“I love the fact that in North Carolina right now there seems to be a movement towards community centered safety. People are really asking, ‘well why do we have to send the police to interface with people who are going through a mental health crisis?’ McMillan said.
Ultimately he said that the current system is not designed to fix the problems at hand.
“If all you have is a hammer, everything looks like a nail.” McMillan said.
One of the programs the Fayetteville residents hope to emulate in the city is the HEART (Holistic Empathetic Assistance Response Teams) program in Durham. The program is designed to allow for mental health professionals to be the initial response to an incident involving a mental health crisis.
In the program’s first year, there were 29,000 calls that the program could have responded to. However, due to limited resources, only 2,000 of them were responded to.
As a result of the demand for this program, the latest Durham budget has allocated funds for 20 new positions for the program. HEARTS staff say this hiring spree will allow them to respond to around 70% of calls.
One misconception that policing reform initiatives have been targeted with is that they seek to remove law enforcement from the equation. Malloy says she understands the role that law enforcement plays in society. Her husband is a former police officer.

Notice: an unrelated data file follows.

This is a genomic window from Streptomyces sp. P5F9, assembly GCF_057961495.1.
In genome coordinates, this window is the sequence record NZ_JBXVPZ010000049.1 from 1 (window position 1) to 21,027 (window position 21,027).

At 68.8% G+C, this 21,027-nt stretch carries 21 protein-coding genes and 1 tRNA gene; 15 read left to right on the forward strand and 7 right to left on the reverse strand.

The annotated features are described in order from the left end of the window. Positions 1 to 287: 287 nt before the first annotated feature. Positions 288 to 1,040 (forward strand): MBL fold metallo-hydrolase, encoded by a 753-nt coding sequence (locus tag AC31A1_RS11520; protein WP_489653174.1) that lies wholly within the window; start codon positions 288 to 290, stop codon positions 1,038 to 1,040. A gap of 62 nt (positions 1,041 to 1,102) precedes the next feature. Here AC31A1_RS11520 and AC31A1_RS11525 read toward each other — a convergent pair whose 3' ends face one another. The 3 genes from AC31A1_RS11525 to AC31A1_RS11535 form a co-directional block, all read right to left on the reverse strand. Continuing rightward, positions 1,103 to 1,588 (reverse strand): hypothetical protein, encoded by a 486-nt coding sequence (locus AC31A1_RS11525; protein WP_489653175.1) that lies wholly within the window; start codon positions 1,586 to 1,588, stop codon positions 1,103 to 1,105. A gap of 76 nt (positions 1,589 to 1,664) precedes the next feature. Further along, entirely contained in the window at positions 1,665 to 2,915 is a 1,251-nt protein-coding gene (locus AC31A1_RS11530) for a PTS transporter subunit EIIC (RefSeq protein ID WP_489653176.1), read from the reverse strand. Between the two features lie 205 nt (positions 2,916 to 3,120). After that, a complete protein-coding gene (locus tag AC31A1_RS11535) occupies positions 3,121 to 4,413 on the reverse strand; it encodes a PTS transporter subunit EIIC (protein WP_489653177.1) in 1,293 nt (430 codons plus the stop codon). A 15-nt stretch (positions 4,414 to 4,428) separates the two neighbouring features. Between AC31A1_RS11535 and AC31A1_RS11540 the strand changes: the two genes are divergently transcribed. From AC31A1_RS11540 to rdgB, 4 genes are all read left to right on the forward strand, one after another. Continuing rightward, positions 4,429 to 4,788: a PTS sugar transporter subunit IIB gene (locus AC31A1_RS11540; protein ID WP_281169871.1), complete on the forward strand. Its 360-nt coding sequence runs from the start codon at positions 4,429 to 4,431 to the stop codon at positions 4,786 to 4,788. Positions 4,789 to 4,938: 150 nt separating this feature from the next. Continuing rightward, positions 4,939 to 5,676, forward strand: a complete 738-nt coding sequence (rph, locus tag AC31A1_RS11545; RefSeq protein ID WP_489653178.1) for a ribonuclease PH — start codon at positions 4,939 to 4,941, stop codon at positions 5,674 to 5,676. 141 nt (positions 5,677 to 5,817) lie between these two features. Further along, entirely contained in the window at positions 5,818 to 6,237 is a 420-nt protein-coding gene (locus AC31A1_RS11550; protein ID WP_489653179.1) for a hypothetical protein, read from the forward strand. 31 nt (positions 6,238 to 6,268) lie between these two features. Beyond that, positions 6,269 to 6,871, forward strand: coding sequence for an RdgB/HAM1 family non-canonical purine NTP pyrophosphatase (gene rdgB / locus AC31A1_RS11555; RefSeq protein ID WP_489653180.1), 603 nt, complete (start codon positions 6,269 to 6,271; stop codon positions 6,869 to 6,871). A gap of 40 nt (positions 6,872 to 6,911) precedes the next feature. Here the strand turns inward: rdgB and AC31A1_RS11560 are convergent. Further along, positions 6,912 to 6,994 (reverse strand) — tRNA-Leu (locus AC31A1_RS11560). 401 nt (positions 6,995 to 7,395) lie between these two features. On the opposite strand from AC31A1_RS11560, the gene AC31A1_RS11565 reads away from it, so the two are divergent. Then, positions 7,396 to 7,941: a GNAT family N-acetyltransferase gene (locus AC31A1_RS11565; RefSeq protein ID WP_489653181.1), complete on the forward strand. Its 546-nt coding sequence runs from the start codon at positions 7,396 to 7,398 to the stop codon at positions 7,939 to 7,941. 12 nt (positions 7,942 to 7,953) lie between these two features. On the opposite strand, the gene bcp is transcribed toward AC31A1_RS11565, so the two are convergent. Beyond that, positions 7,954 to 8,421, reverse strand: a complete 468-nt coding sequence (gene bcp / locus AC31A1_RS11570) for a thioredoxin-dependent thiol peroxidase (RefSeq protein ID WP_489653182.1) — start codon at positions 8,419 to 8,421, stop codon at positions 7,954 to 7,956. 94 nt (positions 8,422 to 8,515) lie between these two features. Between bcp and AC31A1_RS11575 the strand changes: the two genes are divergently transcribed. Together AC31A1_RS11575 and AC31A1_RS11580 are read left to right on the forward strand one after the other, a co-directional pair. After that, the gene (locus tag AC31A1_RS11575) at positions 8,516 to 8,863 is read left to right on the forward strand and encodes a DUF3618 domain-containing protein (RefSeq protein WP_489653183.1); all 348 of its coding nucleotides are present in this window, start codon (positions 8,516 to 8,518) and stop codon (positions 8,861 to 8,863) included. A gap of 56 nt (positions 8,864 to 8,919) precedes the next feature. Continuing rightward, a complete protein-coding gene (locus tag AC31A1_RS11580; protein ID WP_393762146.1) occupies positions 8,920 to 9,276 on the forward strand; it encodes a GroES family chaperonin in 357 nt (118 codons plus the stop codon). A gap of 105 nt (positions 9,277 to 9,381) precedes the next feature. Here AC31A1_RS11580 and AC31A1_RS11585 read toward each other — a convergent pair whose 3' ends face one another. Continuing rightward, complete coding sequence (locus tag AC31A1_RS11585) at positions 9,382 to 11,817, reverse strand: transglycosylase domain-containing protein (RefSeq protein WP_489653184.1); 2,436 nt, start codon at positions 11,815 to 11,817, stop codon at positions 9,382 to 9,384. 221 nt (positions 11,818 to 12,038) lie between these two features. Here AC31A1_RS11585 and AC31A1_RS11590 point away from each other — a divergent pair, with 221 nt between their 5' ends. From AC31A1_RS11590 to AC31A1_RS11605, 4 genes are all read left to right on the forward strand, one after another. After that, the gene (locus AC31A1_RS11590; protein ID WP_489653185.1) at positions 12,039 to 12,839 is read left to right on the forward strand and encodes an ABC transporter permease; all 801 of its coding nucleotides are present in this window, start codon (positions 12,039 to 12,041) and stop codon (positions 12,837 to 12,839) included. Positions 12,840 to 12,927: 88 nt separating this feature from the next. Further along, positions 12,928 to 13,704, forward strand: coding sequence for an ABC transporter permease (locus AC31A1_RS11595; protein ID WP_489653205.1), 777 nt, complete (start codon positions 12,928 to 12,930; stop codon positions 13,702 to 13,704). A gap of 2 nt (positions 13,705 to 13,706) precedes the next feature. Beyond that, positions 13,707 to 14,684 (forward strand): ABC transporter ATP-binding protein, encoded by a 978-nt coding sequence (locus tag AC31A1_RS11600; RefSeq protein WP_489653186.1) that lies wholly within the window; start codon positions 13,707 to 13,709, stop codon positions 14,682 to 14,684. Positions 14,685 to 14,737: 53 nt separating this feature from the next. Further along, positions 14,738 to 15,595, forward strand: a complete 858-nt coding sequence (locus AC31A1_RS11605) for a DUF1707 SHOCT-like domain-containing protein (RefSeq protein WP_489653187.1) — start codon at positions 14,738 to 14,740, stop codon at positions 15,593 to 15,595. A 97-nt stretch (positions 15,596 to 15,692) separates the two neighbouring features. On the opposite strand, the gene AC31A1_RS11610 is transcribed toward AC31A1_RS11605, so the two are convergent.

“We had many conversations, especially after the George Floyd murder.”
Malloy’s background is in maternal health and her focus is on Black maternal health. She believes that just as reforms in the healthcare industry led to better outcomes, the same could happen within law enforcement.
“To respond to those who feel that the work we are doing is trying to remove law enforcement out of our communities, that is the farthest thing from the truth. We cannot have a community without law enforcement. But we also need to go back and understand and realize what law enforcement was designed for.” she said.
“I say that as the wife of an ex-canine officer. He will say ‘it was not my job to try to assess if someone is having a mental health episode. That’s not what I was trained for,’” she continued.
While the vision that Rodriguez, McMillan, and Malloy have for Fayetteville is still in the early stages, the city is in the process of hiring a Director of Public Safety for the Office of Community Safety that they advocated for.
“I would like the director to dig head first into putting together a budget, and also fleshing out what kind of staffing needs they will have.” Rodriguez said.
Malloy believes that setting up the mental health component of the office will be critical to its success.
“Outside of the initial training for the director, and also making sure the proper sized staff is provided, I would like to see the direction of creating the mental health aspect.”
McMillan believes a system like this will have a positive impact on Fayetteville, because it’s already a reality in many communities.
“A lot of things we’re afraid to implement here, are tried and true, and tested, and proved in other communities and cities.”